Cool Roof Coating

As time goes by, every roof will begin to show signs of wear and tear. When this happens, homeowners have the options of roof repair, roof restoration, or re-roofing. Energy efficient spray foam roofing and roof coatings are two solutions for complete repair and restoration that are a fraction of the cost of a re-roof and are Energy Star rated as cool roof solutions that can save you substantial amounts on your energy costs. When your roof needs work, call (682) 730-8430 to speak with our roofing experts about the benefits of a cool roof in Fort Worth, TX, and how our professionals can apply yours to re-energize your roofing system.

What Is a Cool Roof?

Roofing materials with the ENERGY STAR label have met minimum solar reflectance and reliability criteria. Based on 2006 data from more than 150 ENERGY STAR partners, shipments of cool roof products have grown to represent more than 25 percent of these manufacturers’ commercial roof products and roughly 10 percent of their residential roof products.

A high solar reflectance (albedo) is the most important characteristic of a cool roof. This helps to reflect sunlight and heat away from a building, reducing roof temperatures. A high thermal emittance also plays a role, particularly in climates that are warm and sunny. Together, these properties help roofs to absorb less heat and stay up to 50–60°F (28–33°C) cooler than conventional materials during peak summer weather.

Cool Roof Coatings

Building owners and roofing contractors have used cool roofing products for more than 20 years on commercial, industrial, and residential buildings. They may be installed on low-slope roofs (such as the flat or gently sloping roofs typically found on commercial, industrial, and office buildings) or the steep-sloped roofs used in many residences and retail buildings.

Benefits of a Cool Roof

Cool roof systems come equipped with multiple benefits that improve your roof’s protective qualities as well as increasing its longevity. The main benefit, of course, is a cool roof’s capability to reflect more of the sun’s rays. This can lower roof surface temperature by up to 100F, decreasing the amount of heat transferred into a building. Cool roof products can also help reduce the amount of air conditioning needed in buildings and can reduce peak cooling demand by 10-15 percent. Since cool roof systems are applied in liquid for that sets to a solid, cracks, divots, and tears are covered and sealed, as are any flashing, seams, and wall meeting points, to create ultimate protection from the elements.

If you are considering a cool roof coating in Fort Worth, TX, call our experts at (682) 730-8430 to discuss your options and find out which system will benefit your roof the most. Our professionals will discuss each materials features, costs, and lifespan to ensure you get the finished product you’re looking for.

Types of Buildings Subject to Cool Roof Requirements

  • Group A – Assembly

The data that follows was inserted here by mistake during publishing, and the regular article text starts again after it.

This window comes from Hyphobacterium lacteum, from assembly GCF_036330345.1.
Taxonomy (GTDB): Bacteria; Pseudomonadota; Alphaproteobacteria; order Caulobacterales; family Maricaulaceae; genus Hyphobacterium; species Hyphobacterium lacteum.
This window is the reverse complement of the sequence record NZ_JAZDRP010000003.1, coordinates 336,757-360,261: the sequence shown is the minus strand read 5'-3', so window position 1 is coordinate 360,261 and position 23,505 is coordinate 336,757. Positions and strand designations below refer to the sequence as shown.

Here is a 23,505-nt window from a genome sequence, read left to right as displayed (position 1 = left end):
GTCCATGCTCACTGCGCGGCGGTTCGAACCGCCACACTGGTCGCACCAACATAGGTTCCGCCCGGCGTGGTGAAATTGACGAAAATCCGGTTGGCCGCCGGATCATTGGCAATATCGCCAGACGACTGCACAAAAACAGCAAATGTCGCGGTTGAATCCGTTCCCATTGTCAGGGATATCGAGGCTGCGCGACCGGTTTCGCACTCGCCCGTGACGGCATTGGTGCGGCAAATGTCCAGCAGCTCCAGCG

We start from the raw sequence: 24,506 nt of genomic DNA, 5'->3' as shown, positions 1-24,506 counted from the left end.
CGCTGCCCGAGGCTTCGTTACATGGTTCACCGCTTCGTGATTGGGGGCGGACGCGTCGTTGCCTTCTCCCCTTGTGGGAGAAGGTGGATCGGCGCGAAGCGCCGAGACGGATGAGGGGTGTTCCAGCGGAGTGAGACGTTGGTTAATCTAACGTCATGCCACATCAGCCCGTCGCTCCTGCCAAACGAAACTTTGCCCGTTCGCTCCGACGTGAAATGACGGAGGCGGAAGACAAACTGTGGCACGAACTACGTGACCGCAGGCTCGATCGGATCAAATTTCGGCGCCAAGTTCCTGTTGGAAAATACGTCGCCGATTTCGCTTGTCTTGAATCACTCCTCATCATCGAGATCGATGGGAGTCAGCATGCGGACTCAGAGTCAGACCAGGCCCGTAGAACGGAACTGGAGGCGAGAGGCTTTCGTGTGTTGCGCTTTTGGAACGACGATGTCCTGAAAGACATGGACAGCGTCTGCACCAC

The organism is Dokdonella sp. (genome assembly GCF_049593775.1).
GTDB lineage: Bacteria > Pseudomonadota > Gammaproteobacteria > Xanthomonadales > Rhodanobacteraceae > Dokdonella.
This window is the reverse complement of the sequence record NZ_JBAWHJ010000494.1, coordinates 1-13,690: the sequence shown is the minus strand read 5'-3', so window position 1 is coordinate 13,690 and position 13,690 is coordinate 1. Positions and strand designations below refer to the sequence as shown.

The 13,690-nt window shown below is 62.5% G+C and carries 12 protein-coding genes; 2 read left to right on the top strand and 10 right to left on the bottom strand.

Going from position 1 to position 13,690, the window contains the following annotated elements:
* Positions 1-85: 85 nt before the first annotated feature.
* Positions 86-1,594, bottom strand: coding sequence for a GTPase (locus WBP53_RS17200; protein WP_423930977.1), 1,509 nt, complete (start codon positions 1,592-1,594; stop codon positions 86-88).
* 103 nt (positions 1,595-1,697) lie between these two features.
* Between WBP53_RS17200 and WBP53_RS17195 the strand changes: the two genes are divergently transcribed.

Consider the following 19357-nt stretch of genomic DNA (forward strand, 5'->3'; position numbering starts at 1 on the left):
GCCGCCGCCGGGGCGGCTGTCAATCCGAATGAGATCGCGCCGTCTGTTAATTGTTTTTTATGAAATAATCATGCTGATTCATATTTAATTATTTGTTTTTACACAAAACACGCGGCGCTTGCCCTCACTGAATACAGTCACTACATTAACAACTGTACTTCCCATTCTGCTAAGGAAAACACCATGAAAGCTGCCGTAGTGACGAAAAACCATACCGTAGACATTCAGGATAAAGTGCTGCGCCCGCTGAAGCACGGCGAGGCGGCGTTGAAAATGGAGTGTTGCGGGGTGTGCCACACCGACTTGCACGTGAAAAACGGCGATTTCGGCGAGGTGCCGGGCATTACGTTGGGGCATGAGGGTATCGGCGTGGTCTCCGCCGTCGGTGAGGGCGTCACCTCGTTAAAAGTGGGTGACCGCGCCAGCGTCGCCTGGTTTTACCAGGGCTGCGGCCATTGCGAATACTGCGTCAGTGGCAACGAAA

Building or structure, or portion thereof, for the gathering of 50 or more persons for purposes such as civic, social, or religious functions, recreation, instruction, food or drink consumption, or awaiting transportation. Examples: restaurants, arenas, churches, theaters.
  • Group B – Business
    Building or structure, or portion thereof, for office, professional or service-type transactions; includes storage of records and accounts and restaurants with an occupant load less than 50. Examples: animal hospitals, kennels, automobile showrooms, banks, barber shops, outpatient clinic and medical offices, educational occupancies above the 12th grade, fire stations, florists and nurseries, testing and research labs, print shops, radio and TV stations.
  • Group E – Educational (through 12th grade)
    Building or structure, or portion thereof, for educational purposes through 12th grade for more than 12 hours per week or 4 hours in any one day. Examples: schools, nonresidential buildings used for daycare for more than six children, residential buildings used as a daycare for more than 14 persons.
  • Group F – Factory (low and moderate hazard)
    Building or structure, or portion thereof, for fabricating, manufacturing, packaging, processing, etc. Examples: furniture manufacturing, bakeries, food processing plants, paper mills, printing or publishing facilities, refuse incineration, shoe factories, dry cleaning facilities.
  • Group H – Hazardous facilities
    Building or structure, or portion thereof, that involves the manufacturing, processing, generation or storage of materials that constitute a high fire, explosion, or health hazard. Examples: manufacturing plants for explosives, blasting agents, fireworks, flammable gases; storage facilities for such products.
  • Group M – Mercantile (sale of merchandise)
    Building or structure, or portion thereof, for the display and sale of merchandise. Examples: department stores, shopping centers, wholesale and retail stores, markets.
  • Group S – Storage facilities
    Building or structure, or portion thereof, for storage not classified as a hazardous occupancy. Examples: storage of beer or wine in metal, glass, or ceramic containers, of cement in bags, of foods in noncombustible containers, of gypsum board, of stoves, washers, and dryers.
  • Group U – Utility facilities
    Private garages, carports, sheds, agricultural buildings, and towers